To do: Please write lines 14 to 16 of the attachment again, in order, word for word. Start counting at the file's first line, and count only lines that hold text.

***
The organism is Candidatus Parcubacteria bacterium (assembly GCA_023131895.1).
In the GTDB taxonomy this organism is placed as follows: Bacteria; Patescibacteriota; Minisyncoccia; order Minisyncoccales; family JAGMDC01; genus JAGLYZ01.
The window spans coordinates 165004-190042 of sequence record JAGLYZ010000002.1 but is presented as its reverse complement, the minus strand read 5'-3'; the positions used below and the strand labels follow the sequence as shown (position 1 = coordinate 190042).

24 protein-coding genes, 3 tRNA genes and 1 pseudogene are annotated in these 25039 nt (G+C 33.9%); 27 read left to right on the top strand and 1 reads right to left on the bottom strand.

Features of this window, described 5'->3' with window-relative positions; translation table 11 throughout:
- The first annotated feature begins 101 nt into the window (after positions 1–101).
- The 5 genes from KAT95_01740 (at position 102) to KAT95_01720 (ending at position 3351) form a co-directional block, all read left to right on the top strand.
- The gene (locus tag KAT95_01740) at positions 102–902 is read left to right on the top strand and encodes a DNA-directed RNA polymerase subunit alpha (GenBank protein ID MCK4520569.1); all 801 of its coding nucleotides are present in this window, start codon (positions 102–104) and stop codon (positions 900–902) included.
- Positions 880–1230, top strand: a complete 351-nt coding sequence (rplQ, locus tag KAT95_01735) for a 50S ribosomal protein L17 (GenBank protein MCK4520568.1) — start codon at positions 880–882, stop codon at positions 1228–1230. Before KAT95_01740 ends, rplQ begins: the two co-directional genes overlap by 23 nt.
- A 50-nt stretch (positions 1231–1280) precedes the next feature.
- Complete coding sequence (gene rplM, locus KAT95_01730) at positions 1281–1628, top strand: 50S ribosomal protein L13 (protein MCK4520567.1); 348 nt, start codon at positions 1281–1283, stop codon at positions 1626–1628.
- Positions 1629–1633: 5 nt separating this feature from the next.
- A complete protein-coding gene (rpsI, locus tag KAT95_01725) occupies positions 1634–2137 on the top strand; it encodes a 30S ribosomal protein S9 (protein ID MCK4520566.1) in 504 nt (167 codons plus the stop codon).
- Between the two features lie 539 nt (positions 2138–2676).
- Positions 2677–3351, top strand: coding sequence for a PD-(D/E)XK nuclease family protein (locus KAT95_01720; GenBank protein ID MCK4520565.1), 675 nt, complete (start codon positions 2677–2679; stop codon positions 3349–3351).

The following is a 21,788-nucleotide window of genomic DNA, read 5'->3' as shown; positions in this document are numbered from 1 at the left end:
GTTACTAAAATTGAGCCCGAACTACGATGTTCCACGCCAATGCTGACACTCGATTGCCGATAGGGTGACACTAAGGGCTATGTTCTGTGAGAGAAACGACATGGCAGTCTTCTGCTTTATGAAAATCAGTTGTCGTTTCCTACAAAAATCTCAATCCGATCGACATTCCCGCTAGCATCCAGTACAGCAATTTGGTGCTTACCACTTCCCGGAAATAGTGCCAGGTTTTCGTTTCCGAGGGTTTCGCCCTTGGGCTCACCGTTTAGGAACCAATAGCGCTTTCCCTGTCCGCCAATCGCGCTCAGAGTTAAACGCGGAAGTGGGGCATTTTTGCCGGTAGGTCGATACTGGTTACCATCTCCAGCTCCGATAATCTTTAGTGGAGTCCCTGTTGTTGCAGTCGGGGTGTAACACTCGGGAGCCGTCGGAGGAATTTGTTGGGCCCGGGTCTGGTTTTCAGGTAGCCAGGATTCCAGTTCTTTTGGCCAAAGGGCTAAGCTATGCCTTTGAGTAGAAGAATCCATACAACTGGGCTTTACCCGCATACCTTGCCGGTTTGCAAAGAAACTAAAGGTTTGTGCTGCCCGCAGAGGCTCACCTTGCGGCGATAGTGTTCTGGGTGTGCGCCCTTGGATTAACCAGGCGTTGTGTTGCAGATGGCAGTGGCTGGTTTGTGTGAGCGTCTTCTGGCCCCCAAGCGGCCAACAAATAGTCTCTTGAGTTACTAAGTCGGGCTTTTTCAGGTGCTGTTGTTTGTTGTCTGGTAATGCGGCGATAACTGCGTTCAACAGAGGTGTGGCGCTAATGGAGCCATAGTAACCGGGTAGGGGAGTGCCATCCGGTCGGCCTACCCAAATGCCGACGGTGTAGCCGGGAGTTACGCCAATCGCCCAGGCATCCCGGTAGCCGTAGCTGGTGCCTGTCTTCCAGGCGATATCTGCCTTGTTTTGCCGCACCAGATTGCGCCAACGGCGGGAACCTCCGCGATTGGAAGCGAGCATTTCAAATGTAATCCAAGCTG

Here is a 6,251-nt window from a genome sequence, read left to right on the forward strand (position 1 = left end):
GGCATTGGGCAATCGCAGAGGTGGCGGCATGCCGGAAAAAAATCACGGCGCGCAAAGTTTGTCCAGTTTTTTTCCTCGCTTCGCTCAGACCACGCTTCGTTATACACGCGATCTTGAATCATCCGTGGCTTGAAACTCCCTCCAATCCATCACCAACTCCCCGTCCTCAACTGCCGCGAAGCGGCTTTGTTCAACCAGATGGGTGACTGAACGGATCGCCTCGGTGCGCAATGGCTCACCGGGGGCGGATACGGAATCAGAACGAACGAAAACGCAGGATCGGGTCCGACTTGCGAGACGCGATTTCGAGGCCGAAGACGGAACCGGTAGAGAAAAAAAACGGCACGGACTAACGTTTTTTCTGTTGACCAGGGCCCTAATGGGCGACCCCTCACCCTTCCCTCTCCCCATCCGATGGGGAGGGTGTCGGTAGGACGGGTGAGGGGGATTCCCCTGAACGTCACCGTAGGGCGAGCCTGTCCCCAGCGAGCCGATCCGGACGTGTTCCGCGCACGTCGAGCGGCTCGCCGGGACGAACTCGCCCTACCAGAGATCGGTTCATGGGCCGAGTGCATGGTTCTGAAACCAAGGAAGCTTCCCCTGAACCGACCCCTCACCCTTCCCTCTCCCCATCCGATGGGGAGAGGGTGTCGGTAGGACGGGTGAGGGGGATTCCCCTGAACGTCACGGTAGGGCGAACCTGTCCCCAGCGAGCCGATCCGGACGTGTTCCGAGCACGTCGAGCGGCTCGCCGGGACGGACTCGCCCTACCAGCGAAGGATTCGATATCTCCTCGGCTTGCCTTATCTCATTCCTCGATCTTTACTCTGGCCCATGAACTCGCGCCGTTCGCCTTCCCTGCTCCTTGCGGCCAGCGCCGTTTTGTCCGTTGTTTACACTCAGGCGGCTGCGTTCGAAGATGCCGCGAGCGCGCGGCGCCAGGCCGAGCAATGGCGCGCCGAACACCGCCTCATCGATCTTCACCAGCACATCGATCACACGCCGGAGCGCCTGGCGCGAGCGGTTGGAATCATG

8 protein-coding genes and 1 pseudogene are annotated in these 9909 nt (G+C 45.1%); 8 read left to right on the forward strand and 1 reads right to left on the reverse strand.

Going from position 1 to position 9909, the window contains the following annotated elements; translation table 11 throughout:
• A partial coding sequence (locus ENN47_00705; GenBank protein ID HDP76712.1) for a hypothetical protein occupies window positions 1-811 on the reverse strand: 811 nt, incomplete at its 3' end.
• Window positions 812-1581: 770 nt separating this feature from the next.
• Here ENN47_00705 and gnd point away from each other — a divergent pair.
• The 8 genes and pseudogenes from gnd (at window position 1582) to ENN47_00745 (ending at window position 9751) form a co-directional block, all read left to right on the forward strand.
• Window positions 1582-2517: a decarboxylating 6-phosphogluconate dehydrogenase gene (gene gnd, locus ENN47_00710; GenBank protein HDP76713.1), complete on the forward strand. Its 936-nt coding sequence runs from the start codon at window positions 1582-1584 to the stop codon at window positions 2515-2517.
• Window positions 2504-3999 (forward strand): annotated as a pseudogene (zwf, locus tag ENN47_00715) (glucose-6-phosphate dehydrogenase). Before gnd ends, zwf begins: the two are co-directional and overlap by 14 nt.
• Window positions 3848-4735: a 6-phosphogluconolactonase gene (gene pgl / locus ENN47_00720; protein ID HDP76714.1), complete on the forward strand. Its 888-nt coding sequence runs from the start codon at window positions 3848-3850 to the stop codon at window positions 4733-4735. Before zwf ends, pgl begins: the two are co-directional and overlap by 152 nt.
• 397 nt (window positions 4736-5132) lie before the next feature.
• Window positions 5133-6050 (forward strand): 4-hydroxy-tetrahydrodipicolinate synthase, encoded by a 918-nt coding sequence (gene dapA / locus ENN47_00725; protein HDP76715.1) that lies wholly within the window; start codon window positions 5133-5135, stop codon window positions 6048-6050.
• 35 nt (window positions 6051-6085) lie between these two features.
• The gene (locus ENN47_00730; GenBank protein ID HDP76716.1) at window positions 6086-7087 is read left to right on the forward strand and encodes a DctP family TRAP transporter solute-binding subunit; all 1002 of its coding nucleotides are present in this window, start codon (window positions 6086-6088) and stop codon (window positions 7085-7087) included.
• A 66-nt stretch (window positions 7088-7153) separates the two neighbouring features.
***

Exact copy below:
- Between the two features lie 539 nt (positions 2138–2676).
- Positions 2677–3351, top strand: coding sequence for a PD-(D/E)XK nuclease family protein (locus KAT95_01720; GenBank protein ID MCK4520565.1), 675 nt, complete (start codon positions 2677–2679; stop codon positions 3349–3351).

The following is a 21,788-nucleotide window of genomic DNA, read 5'->3' as shown; positions in this document are numbered from 1 at the left end: